"That's my guy right there," Smith said. "We're close."

Smith is well-liked by the rest of the team, too. Boldin has adopted him as his own, so to speak.

"He's like my little brother," Boldin said. "He comes to me for a lot of advice on and off the field and I try to help him out as much as I can."

But at the same time, Boldin was struck - before and after the tragedy - at Smith's rare maturity, especially for a player who entered the NFL a year early and still is only 24 years old.

"I think Torrey's real mature for his age," Boldin said. "He's pretty much the man of his house in his family, and he's done a great job of dealing with that and playing great football at the same time."

WR coach Jim Hostler loves the fact that the 10-year vet Boldin and the second-year Smith have grown close as competitors. Their games are quite different - Boldin is the physical split end, Smith the lean, speedy flanker - but Hostler sees a common component.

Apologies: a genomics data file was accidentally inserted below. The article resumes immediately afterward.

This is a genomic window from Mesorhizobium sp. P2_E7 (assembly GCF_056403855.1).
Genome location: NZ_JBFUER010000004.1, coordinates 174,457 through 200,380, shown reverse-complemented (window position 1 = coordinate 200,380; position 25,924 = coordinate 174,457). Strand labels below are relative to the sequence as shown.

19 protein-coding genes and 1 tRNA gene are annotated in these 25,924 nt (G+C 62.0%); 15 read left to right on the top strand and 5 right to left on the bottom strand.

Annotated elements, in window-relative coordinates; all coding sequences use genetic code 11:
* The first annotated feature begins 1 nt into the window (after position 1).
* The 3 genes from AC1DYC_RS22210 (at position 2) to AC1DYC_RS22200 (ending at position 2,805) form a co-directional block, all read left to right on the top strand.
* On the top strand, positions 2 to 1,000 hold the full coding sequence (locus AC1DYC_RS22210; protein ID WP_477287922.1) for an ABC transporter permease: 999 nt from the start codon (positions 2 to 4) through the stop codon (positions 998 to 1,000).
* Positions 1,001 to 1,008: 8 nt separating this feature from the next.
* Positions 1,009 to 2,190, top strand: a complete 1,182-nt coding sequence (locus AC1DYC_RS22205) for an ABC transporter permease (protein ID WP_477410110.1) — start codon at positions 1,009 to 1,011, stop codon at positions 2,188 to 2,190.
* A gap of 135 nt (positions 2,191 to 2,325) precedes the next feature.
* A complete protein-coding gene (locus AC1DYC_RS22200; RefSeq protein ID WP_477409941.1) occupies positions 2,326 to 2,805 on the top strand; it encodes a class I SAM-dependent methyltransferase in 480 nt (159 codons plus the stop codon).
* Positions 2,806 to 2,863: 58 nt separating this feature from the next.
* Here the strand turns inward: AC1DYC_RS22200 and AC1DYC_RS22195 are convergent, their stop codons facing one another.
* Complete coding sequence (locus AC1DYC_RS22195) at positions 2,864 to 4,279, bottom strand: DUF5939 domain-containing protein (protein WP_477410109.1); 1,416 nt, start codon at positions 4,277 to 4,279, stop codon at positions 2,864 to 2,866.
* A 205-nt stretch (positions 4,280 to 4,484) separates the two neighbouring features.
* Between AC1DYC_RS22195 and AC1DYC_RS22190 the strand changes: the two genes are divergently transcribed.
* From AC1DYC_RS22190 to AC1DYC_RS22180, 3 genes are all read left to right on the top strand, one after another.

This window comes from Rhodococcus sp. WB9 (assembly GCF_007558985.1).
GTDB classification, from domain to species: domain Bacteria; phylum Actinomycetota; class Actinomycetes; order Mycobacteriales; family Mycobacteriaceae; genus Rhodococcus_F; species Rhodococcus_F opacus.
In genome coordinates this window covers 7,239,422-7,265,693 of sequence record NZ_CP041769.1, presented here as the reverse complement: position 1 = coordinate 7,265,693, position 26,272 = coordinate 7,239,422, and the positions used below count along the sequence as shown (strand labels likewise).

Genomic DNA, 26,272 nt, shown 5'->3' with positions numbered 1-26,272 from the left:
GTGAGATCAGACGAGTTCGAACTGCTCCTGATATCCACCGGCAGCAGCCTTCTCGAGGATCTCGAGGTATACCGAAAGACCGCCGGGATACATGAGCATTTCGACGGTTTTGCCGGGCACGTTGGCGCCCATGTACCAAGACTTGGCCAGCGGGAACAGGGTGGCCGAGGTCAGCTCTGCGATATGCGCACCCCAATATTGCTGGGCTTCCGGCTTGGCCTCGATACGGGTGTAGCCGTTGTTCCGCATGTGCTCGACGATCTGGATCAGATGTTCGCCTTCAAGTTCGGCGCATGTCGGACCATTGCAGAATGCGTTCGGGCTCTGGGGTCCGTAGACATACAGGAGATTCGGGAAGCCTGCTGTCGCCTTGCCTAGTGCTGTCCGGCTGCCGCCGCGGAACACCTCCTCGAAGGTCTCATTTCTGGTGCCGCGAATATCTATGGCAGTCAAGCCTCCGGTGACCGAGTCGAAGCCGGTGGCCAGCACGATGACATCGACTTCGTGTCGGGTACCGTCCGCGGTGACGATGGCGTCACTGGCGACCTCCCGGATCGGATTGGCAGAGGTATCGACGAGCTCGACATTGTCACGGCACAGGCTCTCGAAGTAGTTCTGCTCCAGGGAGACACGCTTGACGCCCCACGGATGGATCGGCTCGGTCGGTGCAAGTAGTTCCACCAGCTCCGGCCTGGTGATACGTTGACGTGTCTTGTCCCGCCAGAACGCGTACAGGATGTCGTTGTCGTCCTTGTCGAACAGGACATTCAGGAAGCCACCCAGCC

"They both consider themselves football players first, not receivers," he said. "They work hard at their blocking. We run the ball in Baltimore. We throw it, too, but if you're here it means you have to block and block hard. I tell people all the time how improved Torrey's blocking has gotten. He gets after it, and you can see that fire in him. Anquan has helped bring it out a little, I think."

"It's true," Boldin said. "We do have that mentality. Our games might be a little different, but we take the same approach."

Smith's specialty is still the deep ball, and the proof is in 16 of his 49 catches going for 20 yards or longer and a receiving average of 17.4 this season. Flacco often will look his way downfield five or six times at game, sometimes more. But Smith strives to be in the mold of Boldin in his prime and with the league's premier receivers. That means a well-rounded game.

It has been coming along. The blocking, route-running, line releases, hands - Hostler said he has seen gradual improvement, even from September. Smith sees the same thing.